On its opening weekend, Avengers: Endgame took in a staggering $1.2 billion. I’ve seen it and now I am caught up in the frenzy. I even scoured the area McDonald’s and got 12 of the 24 avengers happy meal toys. The clerks there cringe when I come strolling through the door.
Yes, Disney/Marvel are raking in the big bucks, but it wasn’t always this way. The first movie based on a Marvel comic was 1944’s Captain America. Obvious choice, since the Captain was starring in a popular serial at the time. The second theatrically released movie was a real head scratcher. Instead of using a top-tier character like Spiderman, it was thought fortunes could be made by centering the film on Howard the Duck.
In the comics, Howard resembled his more famous cousin Donald, but was a cigar chompin’, foul-mouthed bird from another world who likes to call women “toots.” I once wore a Howard the Duck T-shirt to Disneyworld, and Goofy came up to me and gave me a thumbs down. The good old days. Anyway, Howard was an odd duck to be cast in a movie, but producer George Lucas didn’t think so. Sadly, the movie turned out to be no golden goose.
Our story begins with Howard, (played by stuntmen in a suit) relaxing in his easy chair on his home planet of Duckworld, oogling the latest copy of Playduck. Posters proclaiming the movie Breeders of the Lost Stork adorn the walls. His female avian neighbor loves topless baths. Life has been treating Howard just fine. Suddenly a dimensional portal snatches up our macho mallard and sends him hurtling toward Earth. Upon arrival in Cleveland, of all places, he rescues new wave singer Beverly (Lea Thompson) from a group of thugs. The two misfits become buddies, and they explore the wonders of inter-species relationships.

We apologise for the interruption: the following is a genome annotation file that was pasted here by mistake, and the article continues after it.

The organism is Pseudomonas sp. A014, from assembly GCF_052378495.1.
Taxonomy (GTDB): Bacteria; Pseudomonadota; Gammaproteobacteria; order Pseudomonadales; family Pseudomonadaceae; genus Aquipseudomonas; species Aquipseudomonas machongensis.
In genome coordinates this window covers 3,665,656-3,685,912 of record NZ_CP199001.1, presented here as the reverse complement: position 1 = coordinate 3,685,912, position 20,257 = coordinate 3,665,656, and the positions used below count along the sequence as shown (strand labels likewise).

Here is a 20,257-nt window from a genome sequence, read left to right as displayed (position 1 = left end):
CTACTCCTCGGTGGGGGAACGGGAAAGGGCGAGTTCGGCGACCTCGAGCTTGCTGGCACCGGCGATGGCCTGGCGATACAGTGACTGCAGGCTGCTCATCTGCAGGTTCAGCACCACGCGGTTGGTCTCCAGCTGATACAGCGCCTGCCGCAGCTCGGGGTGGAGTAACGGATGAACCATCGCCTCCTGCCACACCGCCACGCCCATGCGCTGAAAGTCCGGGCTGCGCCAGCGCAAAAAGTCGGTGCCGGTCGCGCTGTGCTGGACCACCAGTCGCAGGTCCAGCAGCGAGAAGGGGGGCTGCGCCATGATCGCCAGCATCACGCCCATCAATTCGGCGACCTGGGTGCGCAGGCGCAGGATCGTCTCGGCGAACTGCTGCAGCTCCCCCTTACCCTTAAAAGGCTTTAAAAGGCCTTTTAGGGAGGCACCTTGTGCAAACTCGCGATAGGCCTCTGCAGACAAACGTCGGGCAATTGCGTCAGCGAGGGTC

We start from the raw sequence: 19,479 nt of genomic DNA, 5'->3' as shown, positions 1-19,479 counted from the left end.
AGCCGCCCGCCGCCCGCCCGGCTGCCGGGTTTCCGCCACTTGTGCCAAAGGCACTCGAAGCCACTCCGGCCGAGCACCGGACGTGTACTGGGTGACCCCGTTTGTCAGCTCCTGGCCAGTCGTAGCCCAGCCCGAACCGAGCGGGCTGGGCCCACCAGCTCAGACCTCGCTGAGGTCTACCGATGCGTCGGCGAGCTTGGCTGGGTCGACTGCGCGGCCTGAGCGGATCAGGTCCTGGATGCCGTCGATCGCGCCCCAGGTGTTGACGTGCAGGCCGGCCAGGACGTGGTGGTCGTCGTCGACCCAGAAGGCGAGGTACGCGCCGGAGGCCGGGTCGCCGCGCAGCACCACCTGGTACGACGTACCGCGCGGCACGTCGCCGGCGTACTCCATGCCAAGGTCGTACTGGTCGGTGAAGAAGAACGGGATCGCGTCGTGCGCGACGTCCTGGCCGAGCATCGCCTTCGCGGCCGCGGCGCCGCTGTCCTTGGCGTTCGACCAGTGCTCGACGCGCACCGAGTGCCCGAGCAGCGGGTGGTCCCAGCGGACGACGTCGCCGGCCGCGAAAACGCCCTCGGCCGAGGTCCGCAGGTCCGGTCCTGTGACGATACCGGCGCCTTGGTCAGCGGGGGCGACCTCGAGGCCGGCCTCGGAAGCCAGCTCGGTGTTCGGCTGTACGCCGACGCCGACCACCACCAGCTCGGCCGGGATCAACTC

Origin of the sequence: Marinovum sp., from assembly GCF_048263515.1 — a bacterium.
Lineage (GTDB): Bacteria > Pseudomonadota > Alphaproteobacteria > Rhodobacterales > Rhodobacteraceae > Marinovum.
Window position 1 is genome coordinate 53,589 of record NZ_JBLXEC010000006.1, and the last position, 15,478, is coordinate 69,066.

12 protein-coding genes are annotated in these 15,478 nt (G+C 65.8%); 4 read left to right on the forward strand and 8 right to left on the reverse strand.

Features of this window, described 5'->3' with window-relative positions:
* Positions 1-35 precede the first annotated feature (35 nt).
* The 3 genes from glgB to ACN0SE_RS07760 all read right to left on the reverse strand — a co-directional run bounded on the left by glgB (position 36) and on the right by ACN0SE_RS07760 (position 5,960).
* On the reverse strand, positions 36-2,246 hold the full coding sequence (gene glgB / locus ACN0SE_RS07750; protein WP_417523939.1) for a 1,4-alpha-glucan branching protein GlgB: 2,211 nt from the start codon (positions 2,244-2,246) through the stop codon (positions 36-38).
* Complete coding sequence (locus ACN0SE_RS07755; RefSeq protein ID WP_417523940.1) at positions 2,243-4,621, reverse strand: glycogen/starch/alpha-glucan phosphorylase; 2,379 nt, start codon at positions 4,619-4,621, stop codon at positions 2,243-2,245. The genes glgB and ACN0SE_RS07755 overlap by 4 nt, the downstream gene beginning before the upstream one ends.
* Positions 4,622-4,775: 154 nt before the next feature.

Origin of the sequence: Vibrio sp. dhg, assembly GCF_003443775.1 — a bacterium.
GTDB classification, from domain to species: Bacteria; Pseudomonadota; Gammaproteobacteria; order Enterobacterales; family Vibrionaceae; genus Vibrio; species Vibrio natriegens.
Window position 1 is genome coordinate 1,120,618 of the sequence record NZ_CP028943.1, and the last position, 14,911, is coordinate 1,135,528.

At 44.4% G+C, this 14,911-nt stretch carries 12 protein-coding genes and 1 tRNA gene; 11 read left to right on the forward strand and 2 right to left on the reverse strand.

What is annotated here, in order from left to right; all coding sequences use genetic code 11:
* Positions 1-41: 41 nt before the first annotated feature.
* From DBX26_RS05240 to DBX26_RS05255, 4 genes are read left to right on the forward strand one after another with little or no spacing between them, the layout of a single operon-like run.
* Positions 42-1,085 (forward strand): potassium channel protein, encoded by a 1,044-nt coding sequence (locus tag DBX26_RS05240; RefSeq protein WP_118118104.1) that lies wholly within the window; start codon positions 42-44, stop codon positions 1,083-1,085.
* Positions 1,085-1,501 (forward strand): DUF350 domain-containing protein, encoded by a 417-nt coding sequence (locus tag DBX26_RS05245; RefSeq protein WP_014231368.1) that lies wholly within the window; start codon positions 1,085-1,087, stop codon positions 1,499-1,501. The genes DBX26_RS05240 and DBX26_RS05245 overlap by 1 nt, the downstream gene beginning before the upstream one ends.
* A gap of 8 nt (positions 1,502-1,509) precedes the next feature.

This is all fine and dandy, and Howard even gets a job cleaning drains from used hot tubs. Bev becomes smitten with Howard after finding a condom in his wallet, and wants to go for the moon. Howard’s feathers perk up, but he has no wish to do the deed with what he calls a hairless ape. This tryst raises the ire of Bev’s manager, who Howard must defeat in a knife fight to keep her affections. Luckily Howard knows quack-fu. And you thought this movie was no good.
Howard is introduced to Bev’s bumbling nerd buddy Phil (Tim Robbins), who thinks he can send our wayward duck home. During an experiment, another portal is created, this time bringing down a dark overlord, who possesses the body of scientist Walter Jenning (Jeffrey Jones). Here is where Lucas stumbles, and turns the film from a flirty romp into a effects-laden turkey. Jennings uses his newfound powers to go on a rampage, destroying more cars than the Dukes of Hazzard could do on their best day. Meanwhile, after almost hurling while being served eggs in a diner, Howard and Phil chase after Jennings in a small airplane contraption for what seems like eons. “Duck,” Phil warns Howard after flying under a low bridge. “Proud of it,” Howard chirps back.
It all ends with a battle between Howard and the overlord that is more suited to an Avengers finale. Howard joins Bev’s band and does a (ahem) duck walk across the stage.
Audiences mostly steered clear of this bird-brained flick. Lucas had to sell off his budding new SFX division to pay the bills, which later became Pixar. Undaunted, Lucas would go on to create Jar Jar Binks.
The Marvel film universe survived this debacle and went on to produce the epic Avengers series. Howard actually has a cameo at the end of the Guardians of the Galaxy movie, proving you can’t keep a good duck down. Rocket Racoon, Groot, and even Buzz Lightyear wouldn’t be here without Howard waddling along first. Take a bow, web-foot!
— Blaise Majkowski, B Movie Aficionado